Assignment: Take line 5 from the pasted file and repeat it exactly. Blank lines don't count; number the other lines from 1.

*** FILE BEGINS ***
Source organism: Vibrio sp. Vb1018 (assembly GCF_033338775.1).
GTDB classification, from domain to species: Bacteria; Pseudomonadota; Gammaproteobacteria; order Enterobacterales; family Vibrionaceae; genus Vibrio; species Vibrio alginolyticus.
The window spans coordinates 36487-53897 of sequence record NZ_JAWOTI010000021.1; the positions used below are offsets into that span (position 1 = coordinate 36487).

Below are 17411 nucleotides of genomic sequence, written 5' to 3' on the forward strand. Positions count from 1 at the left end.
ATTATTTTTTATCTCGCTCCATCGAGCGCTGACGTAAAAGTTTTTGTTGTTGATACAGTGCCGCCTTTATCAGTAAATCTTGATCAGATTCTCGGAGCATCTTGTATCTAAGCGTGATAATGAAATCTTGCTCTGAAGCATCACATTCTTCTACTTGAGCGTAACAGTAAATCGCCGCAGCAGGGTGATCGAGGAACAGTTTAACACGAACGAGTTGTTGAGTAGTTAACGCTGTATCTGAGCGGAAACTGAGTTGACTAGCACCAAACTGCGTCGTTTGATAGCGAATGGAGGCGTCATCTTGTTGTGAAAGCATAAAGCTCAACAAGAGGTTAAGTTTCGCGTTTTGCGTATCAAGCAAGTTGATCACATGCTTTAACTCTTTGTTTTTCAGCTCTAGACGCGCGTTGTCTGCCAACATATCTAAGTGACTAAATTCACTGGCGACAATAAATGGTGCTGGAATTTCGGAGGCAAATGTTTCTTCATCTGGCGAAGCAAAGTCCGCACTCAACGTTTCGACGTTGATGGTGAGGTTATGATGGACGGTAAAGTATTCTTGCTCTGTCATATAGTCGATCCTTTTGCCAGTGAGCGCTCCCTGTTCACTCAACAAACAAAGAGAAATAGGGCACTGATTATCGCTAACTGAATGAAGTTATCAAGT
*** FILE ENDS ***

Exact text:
ATTATTTTTTATCTCGCTCCATCGAGCGCTGACGTAAAAGTTTTTGTTGTTGATACAGTGCCGCCTTTATCAGTAAATCTTGATCAGATTCTCGGAGCATCTTGTATCTAAGCGTGATAATGAAATCTTGCTCTGAAGCATCACATTCTTCTACTTGAGCGTAACAGTAAATCGCCGCAGCAGGGTGATCGAGGAACAGTTTAACACGAACGAGTTGTTGAGTAGTTAACGCTGTATCTGAGCGGAAACTGAGTTGACTAGCACCAAACTGCGTCGTTTGATAGCGAATGGAGGCGTCATCTTGTTGTGAAAGCATAAAGCTCAACAAGAGGTTAAGTTTCGCGTTTTGCGTATCAAGCAAGTTGATCACATGCTTTAACTCTTTGTTTTTCAGCTCTAGACGCGCGTTGTCTGCCAACATATCTAAGTGACTAAATTCACTGGCGACAATAAATGGTGCTGGAATTTCGGAGGCAAATGTTTCTTCATCTGGCGAAGCAAAGTCCGCACTCAACGTTTCGACGTTGATGGTGAGGTTATGATGGACGGTAAAGTATTCTTGCTCTGTCATATAGTCGATCCTTTTGCCAGTGAGCGCTCCCTGTTCACTCAACAAACAAAGAGAAATAGGGCACTGATTATCGCTAACTGAATGAAGTTATCAAGT